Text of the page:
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Related to uterine inertia: Uterine atony, secondary uterine inertia
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dystokia in treatment methods Medicinal + Forced extraction No of Complications animals 1 Uterine torsion 22 5 2 Uterine inertia 20 3 3 Insufficient 13 4 cervical dilation 4 Narrowed pelvic 1 -- cavity 5 Hydropsy 6 2 6 Abdominal 4 1 inability to strain 7 Over fat -- -- 8 Fetal 27 5 maldisposition 9 Fetal emphysema 16 6 10 Fetal oversize 33 3 11 Congenital 14 2 defects 12 Mummified/ 3 2 macerated 13 Twins 6 2 Total 165 35 Sl.
Among the maternal causes, uterine torsion, incomplete cervical dilatation and uterine inertia accounted for 76.86, 20.66 and 2.48 percent respectively (Table 1a).
Table 1: Etiological Incidence of dystocia in small ruminants Causes Percent Incidence Fetal Faulty disposition (n=5) 45.45 (n=11) Monster (n=2) 18.18 Oversized fetus (n=4) 36.37 Incidence of fetal dystocia 36.67 Maternal Incomplete cervical dilatation (n=8) 42.10 (n=19) Uterine torsion (n=2) 10.53 Narrow pelvis (n=7) 36.84 Secondary uterine inertia (n=2) 10.53 Incidence of maternal dystocia 63.33 Table 2: Fetal survivability using different treatment procedures adopted to relieve dystocia in small ruminants Procedure adopted Foetus Foetal Survival delivered Rate (%) Male Female [T.sub.1] Manual traction 9 6 4/15 (26.66%) (n=13) [T.sub.2] Caesarean section 18 4 4/22 (18.18%) (n=17)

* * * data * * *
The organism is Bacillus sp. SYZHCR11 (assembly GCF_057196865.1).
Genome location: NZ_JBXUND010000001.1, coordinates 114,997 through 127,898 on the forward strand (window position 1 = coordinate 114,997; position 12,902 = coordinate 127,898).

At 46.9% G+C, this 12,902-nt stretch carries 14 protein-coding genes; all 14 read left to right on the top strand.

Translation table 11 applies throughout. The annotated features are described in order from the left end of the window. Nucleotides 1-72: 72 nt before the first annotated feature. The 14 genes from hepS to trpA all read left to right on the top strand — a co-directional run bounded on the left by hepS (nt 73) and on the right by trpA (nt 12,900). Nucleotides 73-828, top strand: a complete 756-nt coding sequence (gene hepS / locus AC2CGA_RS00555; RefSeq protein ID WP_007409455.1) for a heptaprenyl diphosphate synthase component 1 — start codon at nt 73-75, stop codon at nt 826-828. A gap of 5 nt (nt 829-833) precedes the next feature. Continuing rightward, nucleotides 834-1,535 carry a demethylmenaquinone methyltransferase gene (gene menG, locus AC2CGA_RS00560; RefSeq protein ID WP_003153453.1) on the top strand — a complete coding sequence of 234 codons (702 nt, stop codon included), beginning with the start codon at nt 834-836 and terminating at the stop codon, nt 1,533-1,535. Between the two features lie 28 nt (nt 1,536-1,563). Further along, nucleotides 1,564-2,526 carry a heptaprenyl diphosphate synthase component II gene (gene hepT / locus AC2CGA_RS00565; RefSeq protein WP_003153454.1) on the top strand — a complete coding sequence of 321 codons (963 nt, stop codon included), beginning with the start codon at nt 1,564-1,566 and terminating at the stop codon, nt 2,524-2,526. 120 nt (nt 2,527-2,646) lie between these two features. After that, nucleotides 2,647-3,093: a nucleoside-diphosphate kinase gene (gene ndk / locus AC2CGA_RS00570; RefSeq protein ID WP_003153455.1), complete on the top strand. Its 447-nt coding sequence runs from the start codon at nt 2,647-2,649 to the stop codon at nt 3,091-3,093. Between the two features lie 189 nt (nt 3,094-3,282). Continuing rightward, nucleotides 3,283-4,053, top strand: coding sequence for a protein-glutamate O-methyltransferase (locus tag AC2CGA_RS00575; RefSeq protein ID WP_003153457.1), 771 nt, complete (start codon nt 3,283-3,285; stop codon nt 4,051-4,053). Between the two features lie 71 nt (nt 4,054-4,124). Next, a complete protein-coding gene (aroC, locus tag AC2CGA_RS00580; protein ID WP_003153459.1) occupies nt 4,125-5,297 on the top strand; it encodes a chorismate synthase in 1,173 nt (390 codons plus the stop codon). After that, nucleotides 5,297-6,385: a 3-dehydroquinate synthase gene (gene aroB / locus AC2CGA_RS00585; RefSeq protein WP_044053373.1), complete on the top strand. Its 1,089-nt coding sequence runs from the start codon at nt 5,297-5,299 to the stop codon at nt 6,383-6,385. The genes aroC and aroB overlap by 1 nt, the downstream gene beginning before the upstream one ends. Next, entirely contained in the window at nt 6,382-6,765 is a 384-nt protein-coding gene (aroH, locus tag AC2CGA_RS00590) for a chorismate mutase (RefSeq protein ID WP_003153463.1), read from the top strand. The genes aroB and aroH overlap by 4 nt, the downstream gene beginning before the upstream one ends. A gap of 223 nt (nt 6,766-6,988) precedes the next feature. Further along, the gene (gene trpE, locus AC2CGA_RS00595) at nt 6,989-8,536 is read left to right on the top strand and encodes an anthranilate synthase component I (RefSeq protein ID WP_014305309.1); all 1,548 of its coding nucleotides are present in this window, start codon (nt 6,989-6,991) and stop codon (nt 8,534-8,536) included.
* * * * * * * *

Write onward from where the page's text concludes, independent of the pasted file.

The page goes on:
Failure of cervical dilation is due to number of causes like cervical induration, primary uterine and cervical inertia, secondary uterine inertia with cervical involution and in early stage of normal parturition.
Incomplete dilatation in multiparous cows may be associated with uterine inertia caused by hypocalcaemia.
Moreover, failure of cervix to dilate properly may be due to uterine inertia, metritis, birth weight of calf, injuries of cervix in previous parturition, and infectious uterine diseases, debility and debilitating diseases (Roberts, 1971) and in older cows due to loss of tonicity of uterus or loss of contracting ability of uterus during parturition.
Incomplete dilatation in multiparous cows may be associated with uterine inertia caused by hypocalcaemia, in animals, that respond to calcium therapy rapidly (Noakes et al., 2002).
Dystocia due to uterine inertia is observed most frequently in dog occasionally in cow and sow, but rare in other species (Benesch, 2001).